It was cozy and intimate. Reverent, almost. We could focus on the faith aspect of the season and start our own traditions. It was also the year my husband bought a puppy for Christmas - a beautiful malamute/wolf cross that grew to be a beloved member of the family. (And grew and GREW!)

That was more than twenty-seven years ago. In that time I only traveled back to Saskatchewan once for Christmas when my husband was working away and all my children but one were elsewhere. (That's what happens when they grow up and get married.) That year, in 2008, we had just moved to Tumbler Ridge, so my son and I flew to Regina. For several years after that, various children came to our house in TR for the holidays, bringing their little ones.

And then... the cycle continued. 

My daughters expressed how they wanted to start their own family traditions in their own homes, especially on Christmas morning. So, after twenty-odd years of hosting my immediate family for Christmas, I relinquished the reins, (graciously, I hope!) and now get invited to one of their homes for the holidays. We had come full circle. 

I remembered how my own mom had done this same thing way back when I was still a teen. My older siblings had started their own families by then and so we usually went to one of their homes for Christmas. My mom was very gracious like that. She didn't fuss or expect people should come to her. She realized, for a variety of reasons, it was easier and better if we went to them. 

And so it goes. I am grateful to live fairly close to all my children. (Within a two-hour radius.) Depending on the year, we've driven somewhere either Christmas Eve or Christmas Day, but mostly I enjoy staying close to home and visiting after the frenzy has taken place. 

Since that pivotal Christmas in 1995, Jesus has been and remains the centerpiece of our holiday, not just an add-on. I look back at the days of "hoopla" with fond memories, but wouldn't change our stay-at-home Christmases for anything.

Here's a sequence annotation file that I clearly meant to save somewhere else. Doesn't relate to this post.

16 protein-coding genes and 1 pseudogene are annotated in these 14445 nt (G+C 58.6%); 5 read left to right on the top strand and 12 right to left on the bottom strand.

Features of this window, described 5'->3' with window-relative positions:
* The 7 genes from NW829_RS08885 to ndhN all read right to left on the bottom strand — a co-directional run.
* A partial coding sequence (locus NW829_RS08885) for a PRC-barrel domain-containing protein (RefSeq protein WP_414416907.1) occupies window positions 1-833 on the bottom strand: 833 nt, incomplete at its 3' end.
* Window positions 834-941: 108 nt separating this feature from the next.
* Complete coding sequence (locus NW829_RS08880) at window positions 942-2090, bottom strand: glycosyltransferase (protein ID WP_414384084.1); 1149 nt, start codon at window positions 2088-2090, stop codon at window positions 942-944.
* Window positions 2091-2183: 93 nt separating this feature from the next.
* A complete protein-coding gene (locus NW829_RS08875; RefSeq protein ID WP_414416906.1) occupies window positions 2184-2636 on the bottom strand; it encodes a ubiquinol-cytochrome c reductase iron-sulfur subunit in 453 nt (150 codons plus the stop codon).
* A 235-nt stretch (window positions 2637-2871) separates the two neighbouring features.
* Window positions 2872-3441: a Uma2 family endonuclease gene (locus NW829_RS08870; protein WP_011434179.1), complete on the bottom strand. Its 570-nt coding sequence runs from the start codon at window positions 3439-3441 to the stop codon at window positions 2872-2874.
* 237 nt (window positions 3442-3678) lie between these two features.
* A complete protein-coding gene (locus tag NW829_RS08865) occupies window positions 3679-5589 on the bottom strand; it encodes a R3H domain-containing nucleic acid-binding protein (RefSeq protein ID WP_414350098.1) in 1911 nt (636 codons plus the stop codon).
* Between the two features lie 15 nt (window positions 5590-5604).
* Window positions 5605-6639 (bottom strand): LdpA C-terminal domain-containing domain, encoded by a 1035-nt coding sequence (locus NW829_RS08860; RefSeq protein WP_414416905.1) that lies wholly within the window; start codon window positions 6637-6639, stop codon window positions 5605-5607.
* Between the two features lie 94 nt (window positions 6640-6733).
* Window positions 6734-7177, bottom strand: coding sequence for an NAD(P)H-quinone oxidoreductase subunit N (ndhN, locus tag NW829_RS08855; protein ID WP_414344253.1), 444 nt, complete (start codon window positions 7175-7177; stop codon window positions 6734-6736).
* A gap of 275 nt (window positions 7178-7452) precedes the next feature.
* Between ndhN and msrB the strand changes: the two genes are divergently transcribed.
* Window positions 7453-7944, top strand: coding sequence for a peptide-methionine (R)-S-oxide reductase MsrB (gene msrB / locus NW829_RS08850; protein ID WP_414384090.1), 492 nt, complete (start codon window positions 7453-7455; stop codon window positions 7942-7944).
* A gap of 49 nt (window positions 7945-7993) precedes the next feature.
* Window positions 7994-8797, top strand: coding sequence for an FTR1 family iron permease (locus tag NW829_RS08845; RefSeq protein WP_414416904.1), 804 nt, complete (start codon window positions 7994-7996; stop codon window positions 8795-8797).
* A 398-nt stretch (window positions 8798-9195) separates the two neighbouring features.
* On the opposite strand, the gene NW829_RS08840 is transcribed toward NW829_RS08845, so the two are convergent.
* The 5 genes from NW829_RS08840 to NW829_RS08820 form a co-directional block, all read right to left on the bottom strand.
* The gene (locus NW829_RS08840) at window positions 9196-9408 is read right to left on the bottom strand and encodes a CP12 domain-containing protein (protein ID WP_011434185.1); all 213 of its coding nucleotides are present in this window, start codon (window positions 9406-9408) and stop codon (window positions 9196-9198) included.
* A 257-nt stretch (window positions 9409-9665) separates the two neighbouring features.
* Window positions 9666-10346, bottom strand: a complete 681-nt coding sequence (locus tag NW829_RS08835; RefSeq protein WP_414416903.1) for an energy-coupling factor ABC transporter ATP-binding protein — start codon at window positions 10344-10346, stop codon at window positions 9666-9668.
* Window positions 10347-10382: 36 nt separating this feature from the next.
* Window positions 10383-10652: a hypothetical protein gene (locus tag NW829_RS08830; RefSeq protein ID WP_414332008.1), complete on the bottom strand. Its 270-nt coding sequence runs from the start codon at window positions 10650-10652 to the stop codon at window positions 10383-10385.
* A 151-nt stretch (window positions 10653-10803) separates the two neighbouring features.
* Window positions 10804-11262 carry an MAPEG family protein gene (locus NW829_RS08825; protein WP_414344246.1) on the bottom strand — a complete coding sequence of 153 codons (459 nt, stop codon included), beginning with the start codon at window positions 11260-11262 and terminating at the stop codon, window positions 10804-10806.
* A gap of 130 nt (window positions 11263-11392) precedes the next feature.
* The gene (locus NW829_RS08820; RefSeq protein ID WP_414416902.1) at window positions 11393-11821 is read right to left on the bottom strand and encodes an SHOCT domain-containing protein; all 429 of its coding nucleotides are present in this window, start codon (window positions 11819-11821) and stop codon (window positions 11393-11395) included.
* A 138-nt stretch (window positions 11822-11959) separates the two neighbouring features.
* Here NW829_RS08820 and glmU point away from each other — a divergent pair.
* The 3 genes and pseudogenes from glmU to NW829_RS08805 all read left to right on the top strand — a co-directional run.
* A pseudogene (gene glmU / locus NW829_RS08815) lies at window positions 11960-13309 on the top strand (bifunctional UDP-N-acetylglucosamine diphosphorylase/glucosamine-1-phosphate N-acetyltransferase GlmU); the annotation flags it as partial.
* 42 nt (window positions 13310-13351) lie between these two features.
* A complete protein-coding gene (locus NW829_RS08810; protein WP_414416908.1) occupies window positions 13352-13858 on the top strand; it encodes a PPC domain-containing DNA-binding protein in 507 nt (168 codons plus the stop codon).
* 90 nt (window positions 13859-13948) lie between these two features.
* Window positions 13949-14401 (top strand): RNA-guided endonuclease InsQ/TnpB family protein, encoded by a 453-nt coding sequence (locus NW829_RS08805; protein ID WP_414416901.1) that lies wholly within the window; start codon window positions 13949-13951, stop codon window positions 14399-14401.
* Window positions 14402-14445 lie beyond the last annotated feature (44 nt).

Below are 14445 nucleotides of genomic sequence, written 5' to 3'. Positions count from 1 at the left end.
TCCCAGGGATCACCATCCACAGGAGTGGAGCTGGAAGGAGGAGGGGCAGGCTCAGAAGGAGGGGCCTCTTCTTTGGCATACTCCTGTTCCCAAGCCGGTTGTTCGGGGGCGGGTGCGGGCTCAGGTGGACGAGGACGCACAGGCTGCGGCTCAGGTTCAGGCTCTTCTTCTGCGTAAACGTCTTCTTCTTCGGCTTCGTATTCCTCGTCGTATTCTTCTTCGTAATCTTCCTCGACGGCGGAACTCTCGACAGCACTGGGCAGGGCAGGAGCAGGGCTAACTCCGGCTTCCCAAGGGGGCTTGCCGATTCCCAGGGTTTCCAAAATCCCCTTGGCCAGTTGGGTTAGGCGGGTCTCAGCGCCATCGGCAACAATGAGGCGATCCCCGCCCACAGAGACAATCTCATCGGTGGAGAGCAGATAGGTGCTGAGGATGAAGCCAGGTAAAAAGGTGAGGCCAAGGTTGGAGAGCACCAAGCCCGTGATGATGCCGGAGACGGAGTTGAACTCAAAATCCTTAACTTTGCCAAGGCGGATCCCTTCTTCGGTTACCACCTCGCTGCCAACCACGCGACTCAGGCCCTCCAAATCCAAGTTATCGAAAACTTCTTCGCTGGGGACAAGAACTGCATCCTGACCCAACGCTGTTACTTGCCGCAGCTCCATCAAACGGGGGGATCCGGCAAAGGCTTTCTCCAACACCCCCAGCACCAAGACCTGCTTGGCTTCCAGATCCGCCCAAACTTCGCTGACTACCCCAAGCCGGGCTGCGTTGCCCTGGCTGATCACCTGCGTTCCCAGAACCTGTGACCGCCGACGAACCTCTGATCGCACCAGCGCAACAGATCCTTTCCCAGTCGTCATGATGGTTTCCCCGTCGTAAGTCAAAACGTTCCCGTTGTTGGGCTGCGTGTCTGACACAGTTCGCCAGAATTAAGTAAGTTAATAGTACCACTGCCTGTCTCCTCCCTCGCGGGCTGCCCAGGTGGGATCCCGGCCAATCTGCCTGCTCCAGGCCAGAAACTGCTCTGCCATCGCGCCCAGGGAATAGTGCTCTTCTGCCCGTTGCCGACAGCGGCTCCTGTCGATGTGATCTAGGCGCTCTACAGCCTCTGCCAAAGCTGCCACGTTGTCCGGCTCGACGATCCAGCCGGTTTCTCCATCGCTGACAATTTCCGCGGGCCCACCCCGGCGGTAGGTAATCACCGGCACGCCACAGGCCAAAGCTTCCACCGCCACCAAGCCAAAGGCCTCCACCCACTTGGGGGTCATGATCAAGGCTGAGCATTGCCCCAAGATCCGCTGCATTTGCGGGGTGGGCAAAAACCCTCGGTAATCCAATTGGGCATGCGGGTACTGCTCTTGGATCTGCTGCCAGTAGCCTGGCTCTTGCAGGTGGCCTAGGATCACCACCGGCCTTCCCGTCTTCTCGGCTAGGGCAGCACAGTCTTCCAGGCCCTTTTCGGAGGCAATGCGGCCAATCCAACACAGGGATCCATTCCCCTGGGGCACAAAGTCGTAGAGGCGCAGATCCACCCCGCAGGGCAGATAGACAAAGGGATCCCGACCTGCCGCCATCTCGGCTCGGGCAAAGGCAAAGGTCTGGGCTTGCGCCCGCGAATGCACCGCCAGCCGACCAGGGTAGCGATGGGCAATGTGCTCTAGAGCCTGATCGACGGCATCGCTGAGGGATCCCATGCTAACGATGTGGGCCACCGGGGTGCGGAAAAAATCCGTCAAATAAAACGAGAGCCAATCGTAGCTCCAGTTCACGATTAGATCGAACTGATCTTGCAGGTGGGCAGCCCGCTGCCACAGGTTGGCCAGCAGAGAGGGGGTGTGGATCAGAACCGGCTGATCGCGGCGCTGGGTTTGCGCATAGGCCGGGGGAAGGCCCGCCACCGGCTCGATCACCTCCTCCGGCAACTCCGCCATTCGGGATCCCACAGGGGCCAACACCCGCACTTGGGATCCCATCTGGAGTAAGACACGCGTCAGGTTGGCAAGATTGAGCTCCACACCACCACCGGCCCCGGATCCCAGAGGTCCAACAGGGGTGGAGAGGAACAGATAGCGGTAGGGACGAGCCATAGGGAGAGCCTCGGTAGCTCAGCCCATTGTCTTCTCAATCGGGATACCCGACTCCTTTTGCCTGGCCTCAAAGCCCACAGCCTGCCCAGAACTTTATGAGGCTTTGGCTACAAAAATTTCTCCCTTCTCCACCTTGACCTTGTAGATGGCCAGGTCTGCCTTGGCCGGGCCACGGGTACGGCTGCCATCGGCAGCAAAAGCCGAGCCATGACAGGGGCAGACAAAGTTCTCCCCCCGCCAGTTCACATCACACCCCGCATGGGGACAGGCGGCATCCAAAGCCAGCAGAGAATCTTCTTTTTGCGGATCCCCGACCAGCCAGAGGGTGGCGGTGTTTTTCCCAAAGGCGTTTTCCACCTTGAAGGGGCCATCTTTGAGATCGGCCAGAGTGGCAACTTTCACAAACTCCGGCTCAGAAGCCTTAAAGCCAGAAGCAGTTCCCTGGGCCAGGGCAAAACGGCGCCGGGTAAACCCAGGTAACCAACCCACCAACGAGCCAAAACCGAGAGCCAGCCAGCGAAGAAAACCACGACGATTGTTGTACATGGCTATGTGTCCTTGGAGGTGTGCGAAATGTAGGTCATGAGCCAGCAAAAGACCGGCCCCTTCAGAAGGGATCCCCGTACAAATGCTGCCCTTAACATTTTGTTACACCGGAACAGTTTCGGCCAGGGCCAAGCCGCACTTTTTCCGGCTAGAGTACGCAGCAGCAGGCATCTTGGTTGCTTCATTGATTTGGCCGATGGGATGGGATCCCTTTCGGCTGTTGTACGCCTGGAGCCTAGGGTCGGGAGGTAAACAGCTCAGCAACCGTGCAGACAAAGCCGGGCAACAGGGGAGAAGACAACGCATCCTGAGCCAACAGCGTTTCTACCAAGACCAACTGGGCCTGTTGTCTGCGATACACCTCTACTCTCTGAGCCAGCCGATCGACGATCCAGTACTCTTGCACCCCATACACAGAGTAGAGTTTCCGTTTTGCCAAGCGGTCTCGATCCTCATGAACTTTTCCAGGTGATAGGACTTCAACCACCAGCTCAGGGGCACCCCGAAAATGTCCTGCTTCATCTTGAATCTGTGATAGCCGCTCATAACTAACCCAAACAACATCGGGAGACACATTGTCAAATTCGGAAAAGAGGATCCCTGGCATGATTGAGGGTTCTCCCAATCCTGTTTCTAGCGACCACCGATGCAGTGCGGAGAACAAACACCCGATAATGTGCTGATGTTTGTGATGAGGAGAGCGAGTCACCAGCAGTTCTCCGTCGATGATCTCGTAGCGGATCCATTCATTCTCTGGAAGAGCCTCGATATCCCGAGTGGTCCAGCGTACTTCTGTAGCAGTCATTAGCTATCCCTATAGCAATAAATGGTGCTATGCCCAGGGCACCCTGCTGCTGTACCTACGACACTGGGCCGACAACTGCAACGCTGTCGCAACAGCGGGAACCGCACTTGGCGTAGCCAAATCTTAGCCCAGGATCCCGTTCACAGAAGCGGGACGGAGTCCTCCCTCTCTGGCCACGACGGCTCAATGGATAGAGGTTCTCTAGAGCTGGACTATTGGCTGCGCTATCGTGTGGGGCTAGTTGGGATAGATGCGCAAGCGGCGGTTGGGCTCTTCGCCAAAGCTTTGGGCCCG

Tracy Krauss enjoys Christmas and writing in beautiful Tumbler Ridge, BC, where she lives with her sweetheart of forty years. 

December 20, 2022

Cancer at Christmas by Alan Anderson


Cancer News


“You have cancer.” These three words were directed at my wife five years ago, in October 2017. I remember my first thought after this message penetrated my brain. “No, not again!”



Christmas 2017 soon settled in on us. We experienced a sense of peace stronger than our upset. Here is a response to how we processed our cancer reality in the 2017 Christmas season.


“By faith, I recognize trials give evidence that even in this experience my wife is going through, we can rejoice together. This is not saying that we think cancer is good or that I am happy my wife has cancer. I can say we can be joyful, for God knows all about it. This trial has not taken God by surprise. He has given us assurance of his love and comfort in a very real way.”



Thank God for Healing


In mid-November 2017, a friend at church gave us some healing oil he had brought from the Holy Virgin Cathedral in San Francisco. Terry’s cancer experience included a bleeding issue we were concerned about. We used the oil as a step of faith and prayed God would heal her. The next morning, the bleeding stopped, never to return. We didn’t try to explain it but accepted it as from God. His love, mercy, and will are stronger than our skepticism.